Objectives Prognosis in ovarian cancer is poor. Previous conditional survival (CS) studies have found outcomes improved based on each year survived since diagnosis. Our objective was to estimate CS and compare to previous studies (≤ 2010).
Methods The Tempus EMR dataset includes patients from National Cancer Institute designated centers and community oncology centers across the U.S. This study included adult women with a primary diagnosis of ovarian, fallopian tube, or peritoneal cancer from 1982–2018; women treated with a poly-ADP ribose polymerase (PARP) inhibitor were excluded due to low numbers (final n=3,370). We calculated relative 5-year CS as the Kaplan-Meier probability of surviving an additional 5 years (from diagnosis), given no OS event in the previous x years, adjusted for expected mortality by age and sex from U.S. life tables.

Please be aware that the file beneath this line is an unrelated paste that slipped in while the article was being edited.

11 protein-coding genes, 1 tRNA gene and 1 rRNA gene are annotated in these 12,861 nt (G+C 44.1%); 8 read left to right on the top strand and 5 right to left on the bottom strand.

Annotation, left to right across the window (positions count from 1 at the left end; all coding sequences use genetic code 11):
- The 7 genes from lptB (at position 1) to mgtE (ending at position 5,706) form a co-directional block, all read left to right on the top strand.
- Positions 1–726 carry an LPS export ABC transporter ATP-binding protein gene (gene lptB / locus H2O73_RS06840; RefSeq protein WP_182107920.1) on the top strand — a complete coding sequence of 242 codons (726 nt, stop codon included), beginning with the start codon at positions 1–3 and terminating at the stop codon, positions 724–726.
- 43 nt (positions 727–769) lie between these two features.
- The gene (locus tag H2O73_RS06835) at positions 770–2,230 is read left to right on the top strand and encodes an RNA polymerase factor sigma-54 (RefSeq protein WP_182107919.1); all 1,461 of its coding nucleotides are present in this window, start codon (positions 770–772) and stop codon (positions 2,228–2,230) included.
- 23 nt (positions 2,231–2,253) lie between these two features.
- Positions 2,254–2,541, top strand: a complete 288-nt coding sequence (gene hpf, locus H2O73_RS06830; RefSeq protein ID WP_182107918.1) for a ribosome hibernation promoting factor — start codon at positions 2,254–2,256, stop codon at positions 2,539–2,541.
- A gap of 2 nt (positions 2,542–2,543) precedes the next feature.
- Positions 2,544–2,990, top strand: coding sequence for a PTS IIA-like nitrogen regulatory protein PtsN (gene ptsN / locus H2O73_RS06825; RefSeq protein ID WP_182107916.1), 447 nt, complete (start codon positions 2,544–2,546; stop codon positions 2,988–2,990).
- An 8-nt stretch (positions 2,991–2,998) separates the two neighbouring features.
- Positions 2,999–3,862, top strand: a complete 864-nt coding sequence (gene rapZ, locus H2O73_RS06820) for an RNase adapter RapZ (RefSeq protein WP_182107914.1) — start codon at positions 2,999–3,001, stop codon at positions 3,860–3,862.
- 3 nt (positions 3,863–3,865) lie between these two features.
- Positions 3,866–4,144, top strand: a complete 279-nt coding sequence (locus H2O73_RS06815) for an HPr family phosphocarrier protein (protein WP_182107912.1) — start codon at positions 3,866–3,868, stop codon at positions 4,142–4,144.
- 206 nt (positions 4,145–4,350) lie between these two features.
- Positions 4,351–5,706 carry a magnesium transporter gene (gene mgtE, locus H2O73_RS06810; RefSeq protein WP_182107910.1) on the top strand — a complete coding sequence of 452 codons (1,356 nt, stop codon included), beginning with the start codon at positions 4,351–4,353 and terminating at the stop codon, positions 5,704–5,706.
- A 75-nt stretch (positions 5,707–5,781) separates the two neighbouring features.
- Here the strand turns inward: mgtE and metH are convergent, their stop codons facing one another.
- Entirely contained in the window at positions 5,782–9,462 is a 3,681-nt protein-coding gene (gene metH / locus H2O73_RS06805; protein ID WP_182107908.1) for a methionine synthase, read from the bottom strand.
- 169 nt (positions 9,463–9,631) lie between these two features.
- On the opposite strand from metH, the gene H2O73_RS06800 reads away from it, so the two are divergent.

Results Median age was 60 years and 69% of patients were Caucasian. Relative 5-year survival was 41.3% overall, and decreased with increasing stage (71.2% for stage I vs. 26.0% for stage IV). CS did not improve with previous survival.
Conclusions Overall, survival rates were lower than those previously reported from Surveillance, Epidemiology, and End Results (SEER) data, and prognosis in ovarian cancer remains poor. Differences in estimates may reflect differing demographics, clinical characteristics, and treatment patterns. In contrast to prior studies, CS did not improve with time already survived. Our previous research in this sample suggests that time survived progression-free, specifically, may improve prognosis. Further research in diverse datasets is needed.
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